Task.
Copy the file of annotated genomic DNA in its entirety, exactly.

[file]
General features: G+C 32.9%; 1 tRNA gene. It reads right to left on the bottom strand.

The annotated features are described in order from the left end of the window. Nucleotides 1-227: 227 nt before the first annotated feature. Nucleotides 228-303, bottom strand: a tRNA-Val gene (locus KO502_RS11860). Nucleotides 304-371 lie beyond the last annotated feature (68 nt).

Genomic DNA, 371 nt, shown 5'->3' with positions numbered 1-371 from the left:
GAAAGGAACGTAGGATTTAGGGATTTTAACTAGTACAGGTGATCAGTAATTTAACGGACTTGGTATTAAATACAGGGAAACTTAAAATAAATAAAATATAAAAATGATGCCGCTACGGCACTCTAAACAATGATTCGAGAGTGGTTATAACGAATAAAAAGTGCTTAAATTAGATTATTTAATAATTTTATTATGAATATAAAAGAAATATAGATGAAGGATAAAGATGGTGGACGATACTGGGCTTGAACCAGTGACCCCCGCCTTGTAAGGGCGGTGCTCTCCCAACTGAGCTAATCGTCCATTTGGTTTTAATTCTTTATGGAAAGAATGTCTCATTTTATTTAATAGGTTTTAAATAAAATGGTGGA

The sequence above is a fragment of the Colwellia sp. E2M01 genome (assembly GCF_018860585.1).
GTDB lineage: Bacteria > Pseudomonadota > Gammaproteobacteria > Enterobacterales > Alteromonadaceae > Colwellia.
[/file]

General features: G+C 32.9%; 1 tRNA gene. It reads right to left on the bottom strand.

The annotated features are described in order from the left end of the window. Nucleotides 1-227: 227 nt before the first annotated feature. Nucleotides 228-303, bottom strand: a tRNA-Val gene (locus KO502_RS11860). Nucleotides 304-371 lie beyond the last annotated feature (68 nt).

Genomic DNA, 371 nt, shown 5'->3' with positions numbered 1-371 from the left:
GAAAGGAACGTAGGATTTAGGGATTTTAACTAGTACAGGTGATCAGTAATTTAACGGACTTGGTATTAAATACAGGGAAACTTAAAATAAATAAAATATAAAAATGATGCCGCTACGGCACTCTAAACAATGATTCGAGAGTGGTTATAACGAATAAAAAGTGCTTAAATTAGATTATTTAATAATTTTATTATGAATATAAAAGAAATATAGATGAAGGATAAAGATGGTGGACGATACTGGGCTTGAACCAGTGACCCCCGCCTTGTAAGGGCGGTGCTCTCCCAACTGAGCTAATCGTCCATTTGGTTTTAATTCTTTATGGAAAGAATGTCTCATTTTATTTAATAGGTTTTAAATAAAATGGTGGA

The sequence above is a fragment of the Colwellia sp. E2M01 genome (assembly GCF_018860585.1).
GTDB lineage: Bacteria > Pseudomonadota > Gammaproteobacteria > Enterobacterales > Alteromonadaceae > Colwellia.